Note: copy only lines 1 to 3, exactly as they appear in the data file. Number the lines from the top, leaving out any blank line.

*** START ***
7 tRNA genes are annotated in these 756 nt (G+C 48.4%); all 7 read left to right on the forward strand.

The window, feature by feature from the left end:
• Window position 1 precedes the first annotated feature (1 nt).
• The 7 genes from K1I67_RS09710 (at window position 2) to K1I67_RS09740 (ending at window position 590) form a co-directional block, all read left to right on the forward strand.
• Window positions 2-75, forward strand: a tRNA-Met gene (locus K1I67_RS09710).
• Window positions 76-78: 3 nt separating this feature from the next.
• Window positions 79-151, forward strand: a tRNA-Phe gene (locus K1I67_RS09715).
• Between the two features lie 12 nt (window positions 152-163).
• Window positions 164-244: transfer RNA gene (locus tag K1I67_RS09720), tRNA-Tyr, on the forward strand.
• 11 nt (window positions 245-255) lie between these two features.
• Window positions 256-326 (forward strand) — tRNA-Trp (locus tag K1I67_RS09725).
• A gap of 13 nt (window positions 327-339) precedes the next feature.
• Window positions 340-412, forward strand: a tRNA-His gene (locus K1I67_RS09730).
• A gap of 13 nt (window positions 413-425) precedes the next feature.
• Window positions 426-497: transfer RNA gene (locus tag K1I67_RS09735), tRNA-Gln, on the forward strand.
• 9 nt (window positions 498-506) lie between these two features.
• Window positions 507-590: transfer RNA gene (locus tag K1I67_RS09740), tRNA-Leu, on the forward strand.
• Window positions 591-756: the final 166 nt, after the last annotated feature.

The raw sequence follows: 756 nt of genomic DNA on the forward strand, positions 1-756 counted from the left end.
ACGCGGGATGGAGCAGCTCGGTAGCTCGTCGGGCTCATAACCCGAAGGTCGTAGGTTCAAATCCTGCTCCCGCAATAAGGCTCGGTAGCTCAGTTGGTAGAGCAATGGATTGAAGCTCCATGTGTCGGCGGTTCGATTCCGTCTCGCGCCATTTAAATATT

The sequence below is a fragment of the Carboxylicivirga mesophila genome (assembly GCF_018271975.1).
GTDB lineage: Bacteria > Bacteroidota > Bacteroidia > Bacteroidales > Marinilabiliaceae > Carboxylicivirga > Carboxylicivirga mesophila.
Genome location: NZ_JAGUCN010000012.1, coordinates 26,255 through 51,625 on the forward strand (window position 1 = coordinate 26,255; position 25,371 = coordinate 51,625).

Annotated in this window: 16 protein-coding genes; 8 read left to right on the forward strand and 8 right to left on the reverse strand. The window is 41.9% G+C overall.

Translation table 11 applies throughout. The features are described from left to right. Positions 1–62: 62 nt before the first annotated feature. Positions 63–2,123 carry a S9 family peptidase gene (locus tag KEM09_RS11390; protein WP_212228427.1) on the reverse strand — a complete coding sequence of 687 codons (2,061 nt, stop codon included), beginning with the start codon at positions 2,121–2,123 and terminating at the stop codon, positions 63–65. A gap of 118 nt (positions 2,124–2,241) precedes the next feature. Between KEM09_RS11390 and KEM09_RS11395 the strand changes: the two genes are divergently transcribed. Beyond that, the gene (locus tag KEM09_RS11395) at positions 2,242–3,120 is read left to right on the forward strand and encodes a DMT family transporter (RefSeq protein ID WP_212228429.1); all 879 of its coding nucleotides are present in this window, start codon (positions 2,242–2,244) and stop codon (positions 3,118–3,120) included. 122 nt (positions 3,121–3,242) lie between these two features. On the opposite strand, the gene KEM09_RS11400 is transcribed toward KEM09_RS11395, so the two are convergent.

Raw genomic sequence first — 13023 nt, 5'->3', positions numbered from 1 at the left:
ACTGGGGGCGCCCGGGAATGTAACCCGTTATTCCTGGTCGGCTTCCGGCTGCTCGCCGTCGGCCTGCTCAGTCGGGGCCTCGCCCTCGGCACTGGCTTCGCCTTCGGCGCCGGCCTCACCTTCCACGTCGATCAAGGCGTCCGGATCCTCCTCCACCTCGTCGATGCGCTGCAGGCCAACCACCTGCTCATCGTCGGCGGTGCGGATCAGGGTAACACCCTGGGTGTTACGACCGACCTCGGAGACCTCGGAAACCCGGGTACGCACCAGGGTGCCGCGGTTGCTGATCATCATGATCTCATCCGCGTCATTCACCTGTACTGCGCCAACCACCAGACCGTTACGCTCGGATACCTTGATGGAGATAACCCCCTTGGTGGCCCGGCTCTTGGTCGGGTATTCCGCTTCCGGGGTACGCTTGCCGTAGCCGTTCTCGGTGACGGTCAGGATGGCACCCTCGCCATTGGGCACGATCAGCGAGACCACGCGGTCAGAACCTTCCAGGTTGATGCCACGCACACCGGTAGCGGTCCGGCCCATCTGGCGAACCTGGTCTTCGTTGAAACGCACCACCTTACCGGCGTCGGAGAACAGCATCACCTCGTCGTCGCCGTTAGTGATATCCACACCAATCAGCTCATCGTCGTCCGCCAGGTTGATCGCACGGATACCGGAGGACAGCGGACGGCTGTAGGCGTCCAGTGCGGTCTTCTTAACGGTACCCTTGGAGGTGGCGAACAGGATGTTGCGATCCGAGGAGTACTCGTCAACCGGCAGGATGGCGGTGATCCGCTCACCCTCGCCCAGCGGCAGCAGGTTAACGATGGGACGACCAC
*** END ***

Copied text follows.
7 tRNA genes are annotated in these 756 nt (G+C 48.4%); all 7 read left to right on the forward strand.

The window, feature by feature from the left end:
• Window position 1 precedes the first annotated feature (1 nt).